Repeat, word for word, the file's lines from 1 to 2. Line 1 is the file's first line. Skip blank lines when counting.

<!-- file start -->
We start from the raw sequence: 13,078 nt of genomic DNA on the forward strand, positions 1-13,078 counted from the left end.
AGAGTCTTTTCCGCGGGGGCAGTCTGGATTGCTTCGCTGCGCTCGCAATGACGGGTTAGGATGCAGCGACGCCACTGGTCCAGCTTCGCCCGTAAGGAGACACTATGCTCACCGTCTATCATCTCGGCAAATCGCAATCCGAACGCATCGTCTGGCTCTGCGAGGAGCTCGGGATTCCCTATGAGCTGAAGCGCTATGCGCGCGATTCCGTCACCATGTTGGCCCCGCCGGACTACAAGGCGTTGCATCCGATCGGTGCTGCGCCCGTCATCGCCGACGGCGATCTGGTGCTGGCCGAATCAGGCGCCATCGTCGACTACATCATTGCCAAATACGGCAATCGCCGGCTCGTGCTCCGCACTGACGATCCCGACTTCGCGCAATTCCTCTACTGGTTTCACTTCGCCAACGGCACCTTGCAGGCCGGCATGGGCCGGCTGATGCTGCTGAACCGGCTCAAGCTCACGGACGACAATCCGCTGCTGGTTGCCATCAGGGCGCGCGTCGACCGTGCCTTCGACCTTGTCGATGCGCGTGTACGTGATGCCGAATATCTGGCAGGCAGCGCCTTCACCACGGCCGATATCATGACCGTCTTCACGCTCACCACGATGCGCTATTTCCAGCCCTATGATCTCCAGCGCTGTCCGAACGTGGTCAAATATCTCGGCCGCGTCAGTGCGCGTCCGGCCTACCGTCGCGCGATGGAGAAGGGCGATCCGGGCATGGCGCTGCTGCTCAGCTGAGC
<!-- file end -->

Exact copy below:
We start from the raw sequence: 13,078 nt of genomic DNA on the forward strand, positions 1-13,078 counted from the left end.
AGAGTCTTTTCCGCGGGGGCAGTCTGGATTGCTTCGCTGCGCTCGCAATGACGGGTTAGGATGCAGCGACGCCACTGGTCCAGCTTCGCCCGTAAGGAGACACTATGCTCACCGTCTATCATCTCGGCAAATCGCAATCCGAACGCATCGTCTGGCTCTGCGAGGAGCTCGGGATTCCCTATGAGCTGAAGCGCTATGCGCGCGATTCCGTCACCATGTTGGCCCCGCCGGACTACAAGGCGTTGCATCCGATCGGTGCTGCGCCCGTCATCGCCGACGGCGATCTGGTGCTGGCCGAATCAGGCGCCATCGTCGACTACATCATTGCCAAATACGGCAATCGCCGGCTCGTGCTCCGCACTGACGATCCCGACTTCGCGCAATTCCTCTACTGGTTTCACTTCGCCAACGGCACCTTGCAGGCCGGCATGGGCCGGCTGATGCTGCTGAACCGGCTCAAGCTCACGGACGACAATCCGCTGCTGGTTGCCATCAGGGCGCGCGTCGACCGTGCCTTCGACCTTGTCGATGCGCGTGTACGTGATGCCGAATATCTGGCAGGCAGCGCCTTCACCACGGCCGATATCATGACCGTCTTCACGCTCACCACGATGCGCTATTTCCAGCCCTATGATCTCCAGCGCTGTCCGAACGTGGTCAAATATCTCGGCCGCGTCAGTGCGCGTCCGGCCTACCGTCGCGCGATGGAGAAGGGCGATCCGGGCATGGCGCTGCTGCTCAGCTGAGC